Trish Fancher, shunning experience, HuffPost article 9/3/2023

by EasyPrompt 5 Replies latest watchtower beliefs

  • EasyPrompt

    Trish Fancher experience...

    From article...

    "My phone pinged before I stepped off the plane that had taken me from my new home in Southern California to my home state of South Carolina. My mom texted: “Trisha, I love you very much, but I can’t let you come to my wedding.”

    I’d flown across the country for this; it was a rare opportunity to see her. 14 years earlier, I’d been disfellowshipped by the Jehovah’s Witness elders, which means I was considered spiritually dead and was excommunicated from the congregation including friends and even family."

    "In the 14 years since, I tried to remind my mom I was still alive. I’d occasionally text photos of my cat or let her know about big news, like when I got my Ph.D. Sometimes she’d respond. Most times she didn’t. She refused to attend my own wedding, but she did send a gift. Her wedding was my last chance, I felt: I would show her I was still her family, even if I was no longer part of her religion, and she could still love me. But as my plane landed, she once again refused to see me..."

    "When I was first disfellowshipped, I could only think of survival — with no place to live, no friends and no plans for my future. I had no time to grieve. It was only as I began to build a new life that I realised everything I’d lost. It was only when I found people who loved me that I discovered I missed my mother’s love most of all. All grief is nonlinear, but the particular grief of losing a loved one who is still alive is one that feels fresh with each time I’m reminded of her rejection..."

    "I asked just to see her for a moment, for coffee, for a hug. And she responded with her best attempt at a compliment: “I’m proud that you are married and would love to get to know your husband, but we cannot see you.”..."

    "But coming back wasn’t easy. For an entire year I would be required to attend meetings while vowing not to speak a word, even to my family. I had to submit to being literally silenced for a year. Elders would no doubt require me to narrate my sins to them in private to demonstrate my repentance. These would be tests of obedience and humiliation. Then, I’d have to submit to the elders’ rules, discipline and control for the rest of my life.

    Mom didn’t mention any of this, but I was certain these strings were attached. I thanked her for the offer, shrugged and changed the subject..."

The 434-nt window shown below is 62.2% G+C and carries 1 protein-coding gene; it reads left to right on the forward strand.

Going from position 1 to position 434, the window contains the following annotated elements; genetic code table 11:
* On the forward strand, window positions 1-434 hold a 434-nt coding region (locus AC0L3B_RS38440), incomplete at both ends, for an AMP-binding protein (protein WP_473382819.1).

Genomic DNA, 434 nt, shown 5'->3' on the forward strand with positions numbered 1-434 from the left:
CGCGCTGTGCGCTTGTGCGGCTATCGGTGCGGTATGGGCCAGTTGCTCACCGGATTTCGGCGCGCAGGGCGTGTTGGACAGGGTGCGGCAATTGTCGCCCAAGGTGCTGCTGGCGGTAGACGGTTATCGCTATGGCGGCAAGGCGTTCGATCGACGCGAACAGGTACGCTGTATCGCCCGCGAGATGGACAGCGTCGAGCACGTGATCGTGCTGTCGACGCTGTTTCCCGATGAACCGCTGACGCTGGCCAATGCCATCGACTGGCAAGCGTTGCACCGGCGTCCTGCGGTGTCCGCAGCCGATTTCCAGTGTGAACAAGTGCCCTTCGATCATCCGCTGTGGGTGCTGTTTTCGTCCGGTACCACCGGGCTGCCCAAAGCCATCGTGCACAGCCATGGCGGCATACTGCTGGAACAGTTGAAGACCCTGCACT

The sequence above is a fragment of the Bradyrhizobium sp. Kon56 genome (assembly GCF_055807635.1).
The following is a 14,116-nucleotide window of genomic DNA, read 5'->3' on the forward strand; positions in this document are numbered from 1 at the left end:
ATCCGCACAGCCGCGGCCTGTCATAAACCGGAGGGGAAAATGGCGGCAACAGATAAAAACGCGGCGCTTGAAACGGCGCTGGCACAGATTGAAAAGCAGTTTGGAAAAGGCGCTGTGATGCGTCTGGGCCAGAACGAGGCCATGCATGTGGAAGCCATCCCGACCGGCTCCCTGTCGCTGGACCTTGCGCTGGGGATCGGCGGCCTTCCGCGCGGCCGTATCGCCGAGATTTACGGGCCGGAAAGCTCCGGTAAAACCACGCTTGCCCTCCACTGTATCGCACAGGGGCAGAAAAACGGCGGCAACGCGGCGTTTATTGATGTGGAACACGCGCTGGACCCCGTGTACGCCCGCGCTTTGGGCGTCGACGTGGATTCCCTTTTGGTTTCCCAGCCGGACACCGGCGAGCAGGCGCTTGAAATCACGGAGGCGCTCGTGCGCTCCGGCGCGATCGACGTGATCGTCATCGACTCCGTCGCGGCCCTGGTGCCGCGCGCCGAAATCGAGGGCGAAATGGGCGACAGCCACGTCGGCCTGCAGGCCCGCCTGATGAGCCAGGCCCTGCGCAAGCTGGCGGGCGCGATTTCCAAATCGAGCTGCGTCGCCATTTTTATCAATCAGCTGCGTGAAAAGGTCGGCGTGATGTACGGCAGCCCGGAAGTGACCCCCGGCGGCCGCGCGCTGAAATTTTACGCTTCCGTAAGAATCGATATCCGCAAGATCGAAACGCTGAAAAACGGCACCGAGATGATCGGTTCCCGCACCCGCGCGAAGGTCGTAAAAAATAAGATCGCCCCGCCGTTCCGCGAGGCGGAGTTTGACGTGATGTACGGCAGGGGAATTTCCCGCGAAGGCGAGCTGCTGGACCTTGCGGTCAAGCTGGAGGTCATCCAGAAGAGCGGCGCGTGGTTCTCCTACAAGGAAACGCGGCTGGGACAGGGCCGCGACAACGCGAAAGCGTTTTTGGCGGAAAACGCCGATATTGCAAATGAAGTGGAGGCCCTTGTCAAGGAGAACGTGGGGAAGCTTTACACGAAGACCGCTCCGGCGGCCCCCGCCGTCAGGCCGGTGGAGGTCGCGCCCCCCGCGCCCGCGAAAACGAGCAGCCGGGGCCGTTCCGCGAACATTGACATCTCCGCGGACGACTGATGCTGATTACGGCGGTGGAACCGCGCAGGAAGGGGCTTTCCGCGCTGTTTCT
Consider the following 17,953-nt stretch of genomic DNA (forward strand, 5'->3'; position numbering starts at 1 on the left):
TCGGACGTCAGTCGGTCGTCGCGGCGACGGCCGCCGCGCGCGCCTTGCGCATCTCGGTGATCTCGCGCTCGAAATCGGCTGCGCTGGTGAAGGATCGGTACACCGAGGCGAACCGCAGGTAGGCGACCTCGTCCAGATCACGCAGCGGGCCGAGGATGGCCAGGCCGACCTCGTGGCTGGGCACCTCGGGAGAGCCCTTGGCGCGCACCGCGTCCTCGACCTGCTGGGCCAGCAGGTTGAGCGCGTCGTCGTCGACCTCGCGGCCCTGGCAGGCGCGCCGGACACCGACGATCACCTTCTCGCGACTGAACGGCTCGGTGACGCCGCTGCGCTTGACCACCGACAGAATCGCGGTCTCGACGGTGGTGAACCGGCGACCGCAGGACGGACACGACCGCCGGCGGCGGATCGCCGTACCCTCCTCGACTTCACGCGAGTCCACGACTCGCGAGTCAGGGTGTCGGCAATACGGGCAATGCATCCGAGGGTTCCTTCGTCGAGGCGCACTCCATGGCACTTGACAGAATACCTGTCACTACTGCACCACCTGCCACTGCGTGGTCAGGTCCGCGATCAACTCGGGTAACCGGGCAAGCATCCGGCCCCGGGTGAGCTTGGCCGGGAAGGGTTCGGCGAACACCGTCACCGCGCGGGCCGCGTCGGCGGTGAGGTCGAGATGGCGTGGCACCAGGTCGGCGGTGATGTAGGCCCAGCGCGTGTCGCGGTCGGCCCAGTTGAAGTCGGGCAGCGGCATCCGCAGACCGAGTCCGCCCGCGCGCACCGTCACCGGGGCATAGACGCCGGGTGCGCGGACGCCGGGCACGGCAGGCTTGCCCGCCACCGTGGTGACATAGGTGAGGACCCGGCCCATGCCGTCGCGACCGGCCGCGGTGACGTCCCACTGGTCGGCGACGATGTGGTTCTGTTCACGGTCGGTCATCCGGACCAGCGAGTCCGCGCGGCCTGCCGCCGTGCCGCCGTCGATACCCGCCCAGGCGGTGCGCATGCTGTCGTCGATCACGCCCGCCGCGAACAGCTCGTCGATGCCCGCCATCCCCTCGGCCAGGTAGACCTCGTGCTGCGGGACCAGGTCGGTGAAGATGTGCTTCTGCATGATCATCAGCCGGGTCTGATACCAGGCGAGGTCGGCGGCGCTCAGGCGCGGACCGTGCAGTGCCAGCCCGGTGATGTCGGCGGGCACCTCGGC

"This could be our last hug, perhaps forever, I realised. Our mothers are our first home. When I hugged her, my entire body clung to the home I’d lost. My mom was right: I would make her sad. I would make her cry. We both cried. I don’t remember who pulled me away from her. I remember it was not my choice..."

    "Before the wedding, I didn’t have photos of Mom. Now I have a handful of photos on my phone of us at the ceremony. We are the same height. Our shoulders are delicate parallel lines sloping to strong arms. I’m told I have my dad’s smile, but my eyes get small when my smile widens, just like Mom’s eyes. We both look joyful and brokenhearted.

    Looking at the photo, I know she’s always loved me. I grew up believing in a resurrection. My mom and I both cling to faith in a resurrection. She hopes I’ll repent and be saved. I went to the wedding hoping I could resurrect some semblance of a relationship. Through hope, we both show our love is alive in our different worlds."

  • EasyPrompt

    😭JWBorg shunning policy is so awful - not God's way at all. So glad WTBT$ and all their horrid doctrines will be gone soon.

  • LongHairGal


    I read the article and it’s a sad story. Unless I’m mistaken, I don’t believe she got a ‘real’ invitation(?) It seems she took a gamble getting on a plane and going there!

    The article shows she (Trish) was the one instigating contact looking for a relationship. Sadly, it would seem the mother loved the religion more (or she was afraid about how it would all look to other Witnesses). This must have made a bad impression on Trish’s husband.. Such an unnatural religion.

    It seems to me she only got a few crumbs out of the whole thing. But, I guess to her it was worth it to try… It would appear the mother is not interested as long as Trish isn’t coming back to the JW religion. Unless ‘Trish’ is going back to the JWs, she should get on with her own life and marriage.😞

    This is heartbreaking and I’m glad I was never raised a Witness.

  • LV101

    Heartwrenching -- poor girl. Who in the world could put a crazy cult before their daughter/son! I'd rather burn in hell.

    EasyPrompt - where are they going?! Won't be any time soon if ever.

  • TonusOH

    Based on what she wrote, you cannot help but get the impression that this is also traumatic for her mother, who feels forced to choose between god and her daughter. Would salvation grant her release from this pain? Would she really spend an eternity in paradise as a happy person, knowing that her daughter was sentenced to death by that same god?

  • DesirousOfChange
    Would she really spend an eternity in paradise as a happy person, knowing that her daughter was sentenced to death by that same god?

    Evidently, you fail to realize that it is her daughter that made the choice. . . . . to reject Joe Hoover.

    * [Just posting the standard JW reply. Please don't stone me!]

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